Happy New Year! (four months early)

Last year (2018), about a year into my exploration of the Hebrew Roots of the Christian faith, I decided to focus my studies into a series of essays I wrote for my family to explain the significance behind the Appointed Times (mo'adim) of the Bible. As with most who tread this path, one of the first things we do is jettison Catholic holidays such as Easter and Christmas and begin fumbling through the feasts which have been faithfully kept by Judaism for over 2,000 years since the return from Babylon. There is a great deal of meaning in them which is even enhanced for us as disciples of Rabbi Yeshua.

In the next few posts, I will be reprinting those letters, mostly as they were written but with a few updates here and there to fix holes in my understanding that have filled through a further year of study. I sent each letter to them on the holiday in question. While I am still learning, I hope these essays will be of benefit to somebody just stepping out in their spiritual journey toward the truth of Scripture, especially if they are alone and don't have access to good teaching. I've linked all of them below for easy navigation.

  1. Happy New Year! (four months early)
  2. Shabbat shalom!
  3. Passover & Unleavened Bread
  4. Pentecost
  5. The Day of Loud Noise
  6. The Day of Atonement
  7. The Grand Finale
  8. That Jewish Christmas?



Happy New Year! (3/18/2018)

What?? is likely your response to that. You know that was back on January 1, right? Yes, and in fact I sat down to write this on December 31, 2017. But while we go by the Gregorian calendar year for everything regarding work, school, and political, I am speaking of a different new year—the biblical new year.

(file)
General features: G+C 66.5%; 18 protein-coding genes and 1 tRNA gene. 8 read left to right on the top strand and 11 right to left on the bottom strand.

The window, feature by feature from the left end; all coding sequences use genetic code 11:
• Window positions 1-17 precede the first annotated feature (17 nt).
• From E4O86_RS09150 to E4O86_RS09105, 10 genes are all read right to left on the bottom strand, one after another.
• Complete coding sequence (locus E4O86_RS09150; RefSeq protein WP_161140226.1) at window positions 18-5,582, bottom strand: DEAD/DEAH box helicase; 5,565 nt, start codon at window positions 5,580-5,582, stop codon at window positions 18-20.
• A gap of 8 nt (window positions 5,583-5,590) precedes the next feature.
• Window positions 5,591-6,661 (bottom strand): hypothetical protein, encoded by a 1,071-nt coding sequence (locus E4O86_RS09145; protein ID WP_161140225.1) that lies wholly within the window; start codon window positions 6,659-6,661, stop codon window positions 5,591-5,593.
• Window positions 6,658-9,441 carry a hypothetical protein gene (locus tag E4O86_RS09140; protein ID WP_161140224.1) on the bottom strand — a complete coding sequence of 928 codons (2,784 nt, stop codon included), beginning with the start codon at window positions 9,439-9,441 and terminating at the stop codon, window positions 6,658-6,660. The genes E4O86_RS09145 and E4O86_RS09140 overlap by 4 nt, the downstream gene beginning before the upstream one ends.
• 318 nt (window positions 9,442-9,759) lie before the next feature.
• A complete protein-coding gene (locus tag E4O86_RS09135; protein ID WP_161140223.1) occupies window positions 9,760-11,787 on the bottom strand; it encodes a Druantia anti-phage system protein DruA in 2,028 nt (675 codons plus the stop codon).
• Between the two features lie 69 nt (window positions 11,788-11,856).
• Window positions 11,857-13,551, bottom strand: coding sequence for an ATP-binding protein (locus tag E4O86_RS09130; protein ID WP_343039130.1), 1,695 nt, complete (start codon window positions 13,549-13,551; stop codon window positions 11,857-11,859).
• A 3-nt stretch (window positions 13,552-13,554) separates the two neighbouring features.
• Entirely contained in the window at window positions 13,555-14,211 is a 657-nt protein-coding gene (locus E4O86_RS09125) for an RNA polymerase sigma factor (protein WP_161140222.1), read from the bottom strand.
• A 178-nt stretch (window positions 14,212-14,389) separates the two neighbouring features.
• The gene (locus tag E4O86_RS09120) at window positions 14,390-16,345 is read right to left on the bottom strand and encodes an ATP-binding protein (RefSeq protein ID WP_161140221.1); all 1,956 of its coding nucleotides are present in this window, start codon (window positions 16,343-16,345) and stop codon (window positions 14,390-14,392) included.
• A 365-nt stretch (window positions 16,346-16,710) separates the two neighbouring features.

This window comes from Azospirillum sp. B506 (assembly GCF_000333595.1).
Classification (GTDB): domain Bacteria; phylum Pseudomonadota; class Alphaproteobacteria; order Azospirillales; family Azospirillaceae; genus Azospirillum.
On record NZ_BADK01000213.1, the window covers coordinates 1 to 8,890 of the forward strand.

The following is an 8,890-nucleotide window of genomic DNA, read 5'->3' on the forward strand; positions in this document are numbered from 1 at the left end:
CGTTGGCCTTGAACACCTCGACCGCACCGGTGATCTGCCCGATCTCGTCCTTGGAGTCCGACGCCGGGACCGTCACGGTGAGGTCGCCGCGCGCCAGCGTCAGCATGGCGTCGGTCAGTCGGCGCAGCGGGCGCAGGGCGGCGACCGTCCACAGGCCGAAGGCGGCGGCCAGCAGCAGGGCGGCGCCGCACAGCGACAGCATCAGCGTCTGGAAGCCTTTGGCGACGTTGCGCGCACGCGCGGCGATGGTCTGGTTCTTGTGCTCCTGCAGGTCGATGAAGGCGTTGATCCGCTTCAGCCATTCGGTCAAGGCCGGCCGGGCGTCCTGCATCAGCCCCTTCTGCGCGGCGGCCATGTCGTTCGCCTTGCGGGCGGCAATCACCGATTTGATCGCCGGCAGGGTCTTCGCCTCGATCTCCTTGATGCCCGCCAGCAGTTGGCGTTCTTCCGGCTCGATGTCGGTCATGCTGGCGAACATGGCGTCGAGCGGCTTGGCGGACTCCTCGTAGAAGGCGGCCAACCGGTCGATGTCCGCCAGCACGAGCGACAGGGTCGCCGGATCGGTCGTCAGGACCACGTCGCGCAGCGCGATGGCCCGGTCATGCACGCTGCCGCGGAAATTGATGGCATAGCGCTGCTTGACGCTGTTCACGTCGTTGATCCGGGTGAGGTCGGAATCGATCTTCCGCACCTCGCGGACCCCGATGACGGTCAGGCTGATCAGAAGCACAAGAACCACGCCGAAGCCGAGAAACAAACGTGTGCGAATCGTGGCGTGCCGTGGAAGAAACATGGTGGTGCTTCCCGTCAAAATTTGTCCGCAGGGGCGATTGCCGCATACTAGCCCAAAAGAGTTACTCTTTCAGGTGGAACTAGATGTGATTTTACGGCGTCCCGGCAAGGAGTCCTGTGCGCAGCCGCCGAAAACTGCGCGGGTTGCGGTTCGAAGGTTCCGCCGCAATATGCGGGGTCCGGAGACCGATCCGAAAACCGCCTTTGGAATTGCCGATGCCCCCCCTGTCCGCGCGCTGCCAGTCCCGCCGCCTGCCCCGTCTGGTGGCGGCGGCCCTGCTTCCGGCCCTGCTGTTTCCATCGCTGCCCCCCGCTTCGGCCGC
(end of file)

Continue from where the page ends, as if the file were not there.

Various cultures around the world have different calendars that they use alongside the Gregorian calendar that is the standard of the Western world. The Gregorian calendar is a strictly solar calendar. That is, the number of days is configured by a precise reckoning of how many days it takes for Earth to make one full orbit around the sun. Muslims, on the other hand, have a lunar calendar; it is based exclusively on the moon's cycle, which means each month has 29 or 30 days. Since the solar year is ~365.25 days, while the lunar cycle is ~360 days, lunar calendars like the Islamic one do not correspond months with seasons.

There is another well-known calendar system, if only for one specific day that has become increasingly popular with Americans—the Chinese calendar. Many Americans recognize the Chinese New Year, if for no other reason that the fun of adopting another culture's holidays, the same way we've incorporated St. Patrick's Day or Cinco de Mayo. The Chinese calendar is what is known as a lunisolar calendar. This type of calendar is based on the lunar cycle (each month being one lunar cycle in length), but it is adjusted with a 13th leap month every so often to keep the months in the correct season. The Chinese New Year falls roughly a month later than the Gregorian New Year, but this is an approximation, since it is determined by the cycle of the moon.

Where is he going with all of this? Don't worry, I'm getting there.

There is another lunisolar calendar that exists which is of much greater relevance to us as Christians. That is God's calendar, which he gave to Moses after rescuing Israel from slavery in Egypt.